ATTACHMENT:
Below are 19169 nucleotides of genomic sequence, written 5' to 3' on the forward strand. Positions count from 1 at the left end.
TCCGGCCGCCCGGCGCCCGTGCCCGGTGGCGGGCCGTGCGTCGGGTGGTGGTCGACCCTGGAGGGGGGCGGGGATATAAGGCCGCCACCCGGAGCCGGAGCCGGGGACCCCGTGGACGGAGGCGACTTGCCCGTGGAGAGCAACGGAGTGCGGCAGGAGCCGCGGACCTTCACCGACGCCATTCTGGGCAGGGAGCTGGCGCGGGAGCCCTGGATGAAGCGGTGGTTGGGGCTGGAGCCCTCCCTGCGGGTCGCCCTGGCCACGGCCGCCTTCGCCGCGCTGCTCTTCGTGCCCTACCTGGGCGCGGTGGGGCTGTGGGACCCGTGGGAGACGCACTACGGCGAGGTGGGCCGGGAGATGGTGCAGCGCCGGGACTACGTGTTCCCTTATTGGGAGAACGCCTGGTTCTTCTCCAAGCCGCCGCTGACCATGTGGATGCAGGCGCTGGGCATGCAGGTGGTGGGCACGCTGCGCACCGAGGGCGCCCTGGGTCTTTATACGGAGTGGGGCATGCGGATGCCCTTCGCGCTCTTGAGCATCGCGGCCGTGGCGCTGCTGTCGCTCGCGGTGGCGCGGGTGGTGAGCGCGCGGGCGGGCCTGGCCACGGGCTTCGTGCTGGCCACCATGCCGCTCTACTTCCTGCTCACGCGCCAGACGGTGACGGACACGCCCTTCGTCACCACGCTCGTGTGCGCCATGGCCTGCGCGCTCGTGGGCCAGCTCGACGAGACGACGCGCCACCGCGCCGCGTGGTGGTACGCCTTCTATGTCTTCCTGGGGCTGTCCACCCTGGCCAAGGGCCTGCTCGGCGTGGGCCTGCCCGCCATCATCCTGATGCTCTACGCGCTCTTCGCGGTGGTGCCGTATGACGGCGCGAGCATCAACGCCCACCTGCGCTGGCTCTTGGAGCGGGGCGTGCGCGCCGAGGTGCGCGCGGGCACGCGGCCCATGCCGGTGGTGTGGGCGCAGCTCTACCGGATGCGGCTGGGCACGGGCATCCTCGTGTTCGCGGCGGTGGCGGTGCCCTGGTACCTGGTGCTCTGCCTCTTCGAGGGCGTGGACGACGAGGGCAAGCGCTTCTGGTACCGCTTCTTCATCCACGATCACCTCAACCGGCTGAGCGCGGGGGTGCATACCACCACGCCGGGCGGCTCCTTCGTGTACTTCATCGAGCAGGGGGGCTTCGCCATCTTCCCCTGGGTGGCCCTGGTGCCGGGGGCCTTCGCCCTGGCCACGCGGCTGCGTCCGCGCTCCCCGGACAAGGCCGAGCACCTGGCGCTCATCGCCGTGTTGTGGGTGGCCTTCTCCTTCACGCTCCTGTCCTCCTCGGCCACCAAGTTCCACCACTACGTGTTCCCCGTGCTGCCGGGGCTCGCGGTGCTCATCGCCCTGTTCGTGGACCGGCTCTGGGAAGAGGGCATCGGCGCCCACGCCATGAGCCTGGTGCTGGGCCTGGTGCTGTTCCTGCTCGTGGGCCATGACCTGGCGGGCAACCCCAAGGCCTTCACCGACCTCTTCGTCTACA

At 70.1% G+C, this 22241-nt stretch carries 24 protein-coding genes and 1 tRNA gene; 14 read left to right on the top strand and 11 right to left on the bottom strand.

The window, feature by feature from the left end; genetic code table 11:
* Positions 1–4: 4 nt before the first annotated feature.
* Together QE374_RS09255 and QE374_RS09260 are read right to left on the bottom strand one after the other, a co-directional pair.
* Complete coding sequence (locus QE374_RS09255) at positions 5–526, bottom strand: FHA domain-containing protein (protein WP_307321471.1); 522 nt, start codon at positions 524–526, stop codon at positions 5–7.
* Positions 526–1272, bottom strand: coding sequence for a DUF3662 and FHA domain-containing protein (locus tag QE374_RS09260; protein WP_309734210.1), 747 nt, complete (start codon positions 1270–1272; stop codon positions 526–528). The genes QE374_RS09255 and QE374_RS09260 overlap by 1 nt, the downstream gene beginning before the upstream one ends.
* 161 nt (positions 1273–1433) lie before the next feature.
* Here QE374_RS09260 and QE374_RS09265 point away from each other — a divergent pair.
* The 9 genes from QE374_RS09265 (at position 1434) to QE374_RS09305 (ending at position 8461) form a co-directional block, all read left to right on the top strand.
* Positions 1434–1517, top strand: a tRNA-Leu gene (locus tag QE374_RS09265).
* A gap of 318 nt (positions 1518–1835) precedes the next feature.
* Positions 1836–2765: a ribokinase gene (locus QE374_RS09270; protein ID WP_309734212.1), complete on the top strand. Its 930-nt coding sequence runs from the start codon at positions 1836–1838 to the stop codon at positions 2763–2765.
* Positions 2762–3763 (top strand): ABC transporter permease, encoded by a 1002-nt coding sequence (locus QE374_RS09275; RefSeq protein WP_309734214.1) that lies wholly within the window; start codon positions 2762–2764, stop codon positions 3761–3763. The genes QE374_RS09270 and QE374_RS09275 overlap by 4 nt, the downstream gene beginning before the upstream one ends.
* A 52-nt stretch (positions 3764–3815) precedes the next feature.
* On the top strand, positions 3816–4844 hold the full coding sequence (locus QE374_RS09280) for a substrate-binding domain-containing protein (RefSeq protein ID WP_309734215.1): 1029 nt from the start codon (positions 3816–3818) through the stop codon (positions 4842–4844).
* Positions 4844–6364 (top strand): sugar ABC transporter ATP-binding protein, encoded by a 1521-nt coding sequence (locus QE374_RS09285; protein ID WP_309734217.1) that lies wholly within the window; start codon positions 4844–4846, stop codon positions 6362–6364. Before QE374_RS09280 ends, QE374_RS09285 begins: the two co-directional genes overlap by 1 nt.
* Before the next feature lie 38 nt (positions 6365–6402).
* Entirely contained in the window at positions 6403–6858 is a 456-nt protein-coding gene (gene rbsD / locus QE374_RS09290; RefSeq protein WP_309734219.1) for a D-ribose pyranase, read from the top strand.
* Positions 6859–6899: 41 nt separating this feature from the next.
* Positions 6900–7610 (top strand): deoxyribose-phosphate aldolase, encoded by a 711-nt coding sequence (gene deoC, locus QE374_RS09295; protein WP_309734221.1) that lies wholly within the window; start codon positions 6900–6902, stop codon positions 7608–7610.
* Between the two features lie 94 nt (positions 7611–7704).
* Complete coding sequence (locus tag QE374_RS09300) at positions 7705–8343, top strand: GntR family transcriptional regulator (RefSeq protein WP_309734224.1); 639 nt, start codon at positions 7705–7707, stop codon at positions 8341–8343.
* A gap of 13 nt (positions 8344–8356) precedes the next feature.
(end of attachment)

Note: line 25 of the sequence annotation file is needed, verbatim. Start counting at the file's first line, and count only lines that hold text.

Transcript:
* A gap of 13 nt (positions 8344–8356) precedes the next feature.